Something I find interesting about the Internet. Back in the day – and probably still – we run from people who ask if we want to take a survey. On the Internet we flock to them. It doesn’t matter if it is our favorite game asking about content we might want to see (who chooses anthropomorphic pandas, by the way?), something offering us the chance to win $5000, or quizzes (when did we start loving a pop quiz?) with random questions meant to match us to a character to determine who we are. Online, we love surveys.
Sometimes, these surveys, or quizzes if you prefer, work out pretty well. We answer the questions and we get a favorite character. Maybe we think of ourselves as a Ginny Weasley and discover we are secretly a Bellatrix Lestrange. Maybe our outer Joffrey hides an inner Eddard Stark. When we read books or watch television shows that appeal to us, we tend to internalize certain characters and identify with them. When a quiz confirms that, we feel our own self-image is bolstered. When an alternate is presented, sometimes it gives us a moment of introspection.
But mostly, we just comment about it online, bemoaning or sympathizing with each other.
So, why do these quizzes and surveys seem so on the mark sometimes, and other times could not be more wrong?
That’s simple. They rely on tropes and stereotypes. Yours truly, thanks to one quiz, learned she is actually a male in her mid-thirties who just started or is about to start a family.
The quizzes set up a set of questions and answers. Then they weight the answers based on certain assumptions about class, ethnicity, gender, age, and experience. If you are an intellectual type, you must be good with computers, enjoy science books and classes, and be able to quote Big Bang Theory and Hitchhiker’s Guide with equal fluency. All Star Trek fans must have a preference: Picard or Kirk. Anyone who does not follow geek culture thinks the Doctor’s name is Who.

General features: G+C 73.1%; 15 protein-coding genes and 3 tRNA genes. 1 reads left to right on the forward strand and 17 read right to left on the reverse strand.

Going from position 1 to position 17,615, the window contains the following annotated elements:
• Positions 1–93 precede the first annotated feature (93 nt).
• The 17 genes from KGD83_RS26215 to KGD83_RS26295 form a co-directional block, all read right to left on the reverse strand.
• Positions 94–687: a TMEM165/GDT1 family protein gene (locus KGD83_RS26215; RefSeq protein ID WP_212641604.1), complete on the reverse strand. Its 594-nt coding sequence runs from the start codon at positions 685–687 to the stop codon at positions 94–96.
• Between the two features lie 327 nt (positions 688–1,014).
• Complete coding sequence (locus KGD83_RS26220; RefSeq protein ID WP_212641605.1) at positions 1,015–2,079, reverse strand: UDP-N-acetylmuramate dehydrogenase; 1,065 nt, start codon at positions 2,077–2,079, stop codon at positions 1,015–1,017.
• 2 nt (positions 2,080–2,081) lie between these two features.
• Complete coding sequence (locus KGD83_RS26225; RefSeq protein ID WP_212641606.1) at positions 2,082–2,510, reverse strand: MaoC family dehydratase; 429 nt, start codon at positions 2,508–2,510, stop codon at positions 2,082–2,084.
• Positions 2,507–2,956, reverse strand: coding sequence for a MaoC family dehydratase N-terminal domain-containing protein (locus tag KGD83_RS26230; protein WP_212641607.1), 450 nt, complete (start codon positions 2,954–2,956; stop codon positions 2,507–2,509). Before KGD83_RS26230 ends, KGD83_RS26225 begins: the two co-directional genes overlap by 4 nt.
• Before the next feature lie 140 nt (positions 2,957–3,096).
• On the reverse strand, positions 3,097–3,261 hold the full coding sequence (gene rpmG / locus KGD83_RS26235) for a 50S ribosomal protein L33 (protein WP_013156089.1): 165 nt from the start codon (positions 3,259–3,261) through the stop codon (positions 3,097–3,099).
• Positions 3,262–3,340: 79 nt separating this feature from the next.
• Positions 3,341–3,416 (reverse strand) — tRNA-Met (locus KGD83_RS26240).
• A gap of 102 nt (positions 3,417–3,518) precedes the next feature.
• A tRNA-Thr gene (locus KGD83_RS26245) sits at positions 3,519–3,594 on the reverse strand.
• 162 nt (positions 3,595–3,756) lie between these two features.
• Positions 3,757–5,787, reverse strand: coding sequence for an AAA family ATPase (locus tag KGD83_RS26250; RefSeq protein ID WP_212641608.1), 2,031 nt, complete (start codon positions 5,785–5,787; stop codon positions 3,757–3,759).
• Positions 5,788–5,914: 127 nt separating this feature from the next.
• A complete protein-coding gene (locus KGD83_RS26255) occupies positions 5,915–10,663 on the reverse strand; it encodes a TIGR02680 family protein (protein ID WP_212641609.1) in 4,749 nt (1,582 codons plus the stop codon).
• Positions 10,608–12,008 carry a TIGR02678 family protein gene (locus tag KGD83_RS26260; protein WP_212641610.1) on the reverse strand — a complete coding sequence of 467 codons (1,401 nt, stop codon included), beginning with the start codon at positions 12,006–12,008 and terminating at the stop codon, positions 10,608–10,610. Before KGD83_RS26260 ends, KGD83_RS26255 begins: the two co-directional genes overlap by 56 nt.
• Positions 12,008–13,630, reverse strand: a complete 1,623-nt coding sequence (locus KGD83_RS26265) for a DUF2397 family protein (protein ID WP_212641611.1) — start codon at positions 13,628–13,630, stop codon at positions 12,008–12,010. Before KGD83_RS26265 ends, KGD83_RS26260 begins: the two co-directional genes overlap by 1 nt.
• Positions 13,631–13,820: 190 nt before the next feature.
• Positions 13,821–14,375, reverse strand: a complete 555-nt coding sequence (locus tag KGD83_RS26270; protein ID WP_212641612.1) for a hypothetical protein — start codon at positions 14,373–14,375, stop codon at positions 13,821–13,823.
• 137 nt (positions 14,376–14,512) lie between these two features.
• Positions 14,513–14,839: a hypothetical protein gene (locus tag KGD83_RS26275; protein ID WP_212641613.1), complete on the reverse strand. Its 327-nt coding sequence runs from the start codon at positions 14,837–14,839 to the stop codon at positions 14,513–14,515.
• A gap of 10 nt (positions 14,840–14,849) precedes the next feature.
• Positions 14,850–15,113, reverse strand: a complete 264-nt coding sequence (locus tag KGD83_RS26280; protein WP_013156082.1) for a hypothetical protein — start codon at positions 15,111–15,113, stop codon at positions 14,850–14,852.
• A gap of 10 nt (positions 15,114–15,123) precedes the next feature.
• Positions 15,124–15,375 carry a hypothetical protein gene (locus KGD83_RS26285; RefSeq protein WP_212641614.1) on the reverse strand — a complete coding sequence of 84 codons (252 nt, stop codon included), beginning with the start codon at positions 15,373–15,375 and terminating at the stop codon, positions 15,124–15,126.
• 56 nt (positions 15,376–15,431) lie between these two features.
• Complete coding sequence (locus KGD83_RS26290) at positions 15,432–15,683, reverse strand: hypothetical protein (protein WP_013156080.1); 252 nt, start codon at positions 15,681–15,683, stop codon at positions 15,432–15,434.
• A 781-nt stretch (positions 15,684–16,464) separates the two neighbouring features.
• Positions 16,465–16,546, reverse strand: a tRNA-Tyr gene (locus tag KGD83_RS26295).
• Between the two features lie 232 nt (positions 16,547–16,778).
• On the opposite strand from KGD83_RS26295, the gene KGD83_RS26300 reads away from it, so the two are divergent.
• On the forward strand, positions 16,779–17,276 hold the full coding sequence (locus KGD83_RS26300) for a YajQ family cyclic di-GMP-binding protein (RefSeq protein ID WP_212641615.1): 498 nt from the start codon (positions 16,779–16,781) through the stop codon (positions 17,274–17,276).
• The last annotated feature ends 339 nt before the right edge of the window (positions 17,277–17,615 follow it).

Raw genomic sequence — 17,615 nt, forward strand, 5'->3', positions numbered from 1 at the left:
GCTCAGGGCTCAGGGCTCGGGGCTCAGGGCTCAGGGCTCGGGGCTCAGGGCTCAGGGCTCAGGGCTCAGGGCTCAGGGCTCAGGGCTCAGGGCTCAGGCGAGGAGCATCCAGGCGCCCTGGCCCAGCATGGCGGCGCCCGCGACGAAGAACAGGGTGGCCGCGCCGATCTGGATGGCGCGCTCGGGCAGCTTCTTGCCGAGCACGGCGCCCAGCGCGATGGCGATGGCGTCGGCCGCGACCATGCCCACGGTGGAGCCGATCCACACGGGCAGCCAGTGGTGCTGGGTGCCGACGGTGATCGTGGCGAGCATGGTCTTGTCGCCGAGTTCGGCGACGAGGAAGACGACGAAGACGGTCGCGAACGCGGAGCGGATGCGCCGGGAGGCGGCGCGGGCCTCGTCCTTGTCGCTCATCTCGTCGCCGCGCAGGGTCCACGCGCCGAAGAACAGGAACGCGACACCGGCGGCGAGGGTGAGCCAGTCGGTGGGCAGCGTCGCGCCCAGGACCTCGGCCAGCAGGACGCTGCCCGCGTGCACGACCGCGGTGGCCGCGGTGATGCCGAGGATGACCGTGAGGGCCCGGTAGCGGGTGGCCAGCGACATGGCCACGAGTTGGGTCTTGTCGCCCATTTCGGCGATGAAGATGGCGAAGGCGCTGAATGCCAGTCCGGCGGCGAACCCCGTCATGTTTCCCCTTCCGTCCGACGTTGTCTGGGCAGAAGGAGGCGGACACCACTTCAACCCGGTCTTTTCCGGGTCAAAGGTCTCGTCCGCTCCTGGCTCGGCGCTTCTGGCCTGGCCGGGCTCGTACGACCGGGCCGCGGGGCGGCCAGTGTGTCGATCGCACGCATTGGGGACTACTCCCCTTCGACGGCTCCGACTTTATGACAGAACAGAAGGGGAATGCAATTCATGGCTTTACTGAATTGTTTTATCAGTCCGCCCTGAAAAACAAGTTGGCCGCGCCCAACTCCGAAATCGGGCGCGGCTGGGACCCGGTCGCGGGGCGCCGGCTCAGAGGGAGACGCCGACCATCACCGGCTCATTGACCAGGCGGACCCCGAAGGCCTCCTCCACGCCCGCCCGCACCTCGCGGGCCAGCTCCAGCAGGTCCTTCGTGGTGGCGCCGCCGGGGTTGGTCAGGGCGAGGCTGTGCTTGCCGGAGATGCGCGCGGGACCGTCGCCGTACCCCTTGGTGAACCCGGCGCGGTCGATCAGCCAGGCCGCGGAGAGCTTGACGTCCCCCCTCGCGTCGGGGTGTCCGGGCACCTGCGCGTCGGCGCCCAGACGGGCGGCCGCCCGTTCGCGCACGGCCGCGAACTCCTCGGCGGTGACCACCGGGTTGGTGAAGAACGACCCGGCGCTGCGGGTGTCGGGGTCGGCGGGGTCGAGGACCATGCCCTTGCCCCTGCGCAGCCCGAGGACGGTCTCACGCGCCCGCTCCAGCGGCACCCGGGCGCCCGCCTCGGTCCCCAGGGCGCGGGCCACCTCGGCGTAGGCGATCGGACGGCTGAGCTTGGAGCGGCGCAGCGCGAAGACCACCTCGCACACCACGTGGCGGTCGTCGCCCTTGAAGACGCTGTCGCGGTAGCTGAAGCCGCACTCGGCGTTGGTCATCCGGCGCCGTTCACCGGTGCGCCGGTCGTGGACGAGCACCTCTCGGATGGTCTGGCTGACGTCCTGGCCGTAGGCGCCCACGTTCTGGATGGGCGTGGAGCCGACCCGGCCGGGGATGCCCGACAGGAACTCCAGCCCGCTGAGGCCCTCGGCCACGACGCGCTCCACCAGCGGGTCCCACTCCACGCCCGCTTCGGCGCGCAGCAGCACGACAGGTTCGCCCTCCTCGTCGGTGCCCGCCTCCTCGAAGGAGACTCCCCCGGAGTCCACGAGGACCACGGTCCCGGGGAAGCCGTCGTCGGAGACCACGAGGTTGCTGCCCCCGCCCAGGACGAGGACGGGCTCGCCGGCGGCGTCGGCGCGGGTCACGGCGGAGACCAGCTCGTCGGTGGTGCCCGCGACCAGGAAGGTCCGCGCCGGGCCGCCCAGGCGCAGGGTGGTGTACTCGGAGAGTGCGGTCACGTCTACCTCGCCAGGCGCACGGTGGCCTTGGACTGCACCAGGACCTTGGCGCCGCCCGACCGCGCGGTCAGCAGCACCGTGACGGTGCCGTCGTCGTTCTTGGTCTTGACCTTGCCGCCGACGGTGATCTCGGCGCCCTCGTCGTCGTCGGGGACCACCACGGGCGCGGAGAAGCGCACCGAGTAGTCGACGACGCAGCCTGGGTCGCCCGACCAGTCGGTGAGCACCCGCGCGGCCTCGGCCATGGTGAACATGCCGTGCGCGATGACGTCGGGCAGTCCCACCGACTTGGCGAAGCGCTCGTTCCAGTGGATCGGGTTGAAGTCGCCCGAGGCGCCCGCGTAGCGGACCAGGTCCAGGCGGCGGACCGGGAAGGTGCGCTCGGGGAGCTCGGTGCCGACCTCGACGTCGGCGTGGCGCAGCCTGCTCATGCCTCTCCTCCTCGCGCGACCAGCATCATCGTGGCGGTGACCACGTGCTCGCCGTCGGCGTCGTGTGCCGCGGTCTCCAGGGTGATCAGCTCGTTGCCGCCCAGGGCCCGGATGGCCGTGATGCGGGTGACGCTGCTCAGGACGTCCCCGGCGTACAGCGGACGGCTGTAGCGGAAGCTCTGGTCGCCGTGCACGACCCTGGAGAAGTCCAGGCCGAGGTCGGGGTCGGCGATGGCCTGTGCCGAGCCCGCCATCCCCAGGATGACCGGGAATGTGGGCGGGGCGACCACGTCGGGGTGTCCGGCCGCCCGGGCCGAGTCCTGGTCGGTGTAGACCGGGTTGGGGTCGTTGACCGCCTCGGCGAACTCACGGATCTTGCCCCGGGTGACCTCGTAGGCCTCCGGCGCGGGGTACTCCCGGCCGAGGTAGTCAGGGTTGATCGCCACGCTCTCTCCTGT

The result is that quizzes designed to match personality to characters or stories often get it wrong. Colors have different meanings in different cultures. A person’s perception of gender roles differs based on where they are from, their upbringing, and their age. Just because a person enjoys things like graveyards does not mean they are obsessed with death. Very shallow and selfish people may enjoy natural settings because they also enjoy hiking.
The best that most quizzes can do is play with enough varied stereotypes that the test logic manages to match the person with the result. It’s easier said than done, and unfortunately, even moving opposite to a stereotype does not help. A girl may like soccer and basketball, but that does not mean she is an Arya over a Sansa. Just because you like artsy things doesn’t mean you’re a Fenchurch rather than your favorite character, Trillian.
Not everyone who bumbles is an Arthur Dent.
That said, I did find a quiz that put stereotypes and tropes together pretty well.
This one works because it is not matching stereotypes to personalities. It is actually evaluating your language choices to match you to a regional dialect. How many syllables Caramel has, what I call a soft-drink, or how I pronounce “pin” and “pen” are not good indicators of my religion, my opinion of politics, or what I think of gender differences. It is, however, a good indication of what regional dialect I actually speak with.
The take away?
Like all things in pop culture, online quizzes depend on tropes and stereotypes to deliver entertainment. Just like your opinion of a blockbuster movie, how you respond to those tropes will determine what you think of the outcome. Are you a prince or a pretty princess? If you fall into tropes, or think you do, well, that will be what decides the answer and if you agree, not what color you like or your favorite animal.
Quizzes we’ve taken at StreetWraith Press: